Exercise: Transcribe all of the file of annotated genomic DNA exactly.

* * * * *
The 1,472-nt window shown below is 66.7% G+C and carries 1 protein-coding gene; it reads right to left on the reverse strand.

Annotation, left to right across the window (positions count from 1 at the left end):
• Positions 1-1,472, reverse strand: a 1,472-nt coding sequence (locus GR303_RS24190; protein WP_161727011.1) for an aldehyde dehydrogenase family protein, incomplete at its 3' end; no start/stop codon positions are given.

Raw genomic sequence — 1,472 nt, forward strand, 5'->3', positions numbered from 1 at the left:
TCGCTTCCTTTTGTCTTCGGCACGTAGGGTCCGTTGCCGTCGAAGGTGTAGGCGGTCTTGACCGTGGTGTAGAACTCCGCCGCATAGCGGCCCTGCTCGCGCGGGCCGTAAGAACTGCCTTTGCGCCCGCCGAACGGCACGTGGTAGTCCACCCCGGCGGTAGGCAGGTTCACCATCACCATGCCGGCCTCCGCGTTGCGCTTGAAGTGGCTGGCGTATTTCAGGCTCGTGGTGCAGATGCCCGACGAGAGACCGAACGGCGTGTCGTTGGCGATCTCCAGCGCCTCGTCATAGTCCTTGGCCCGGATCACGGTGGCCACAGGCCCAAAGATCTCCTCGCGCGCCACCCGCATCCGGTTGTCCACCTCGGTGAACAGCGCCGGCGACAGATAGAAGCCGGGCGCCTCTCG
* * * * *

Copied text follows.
The 1,472-nt window shown below is 66.7% G+C and carries 1 protein-coding gene; it reads right to left on the reverse strand.

Annotation, left to right across the window (positions count from 1 at the left end):
• Positions 1-1,472, reverse strand: a 1,472-nt coding sequence (locus GR303_RS24190; protein WP_161727011.1) for an aldehyde dehydrogenase family protein, incomplete at its 3' end; no start/stop codon positions are given.

Raw genomic sequence — 1,472 nt, forward strand, 5'->3', positions numbered from 1 at the left:
TCGCTTCCTTTTGTCTTCGGCACGTAGGGTCCGTTGCCGTCGAAGGTGTAGGCGGTCTTGACCGTGGTGTAGAACTCCGCCGCATAGCGGCCCTGCTCGCGCGGGCCGTAAGAACTGCCTTTGCGCCCGCCGAACGGCACGTGGTAGTCCACCCCGGCGGTAGGCAGGTTCACCATCACCATGCCGGCCTCCGCGTTGCGCTTGAAGTGGCTGGCGTATTTCAGGCTCGTGGTGCAGATGCCCGACGAGAGACCGAACGGCGTGTCGTTGGCGATCTCCAGCGCCTCGTCATAGTCCTTGGCCCGGATCACGGTGGCCACAGGCCCAAAGATCTCCTCGCGCGCCACCCGCATCCGGTTGTCCACCTCGGTGAACAGCGCCGGCGACAGATAGAAGCCGGGCGCCTCTCG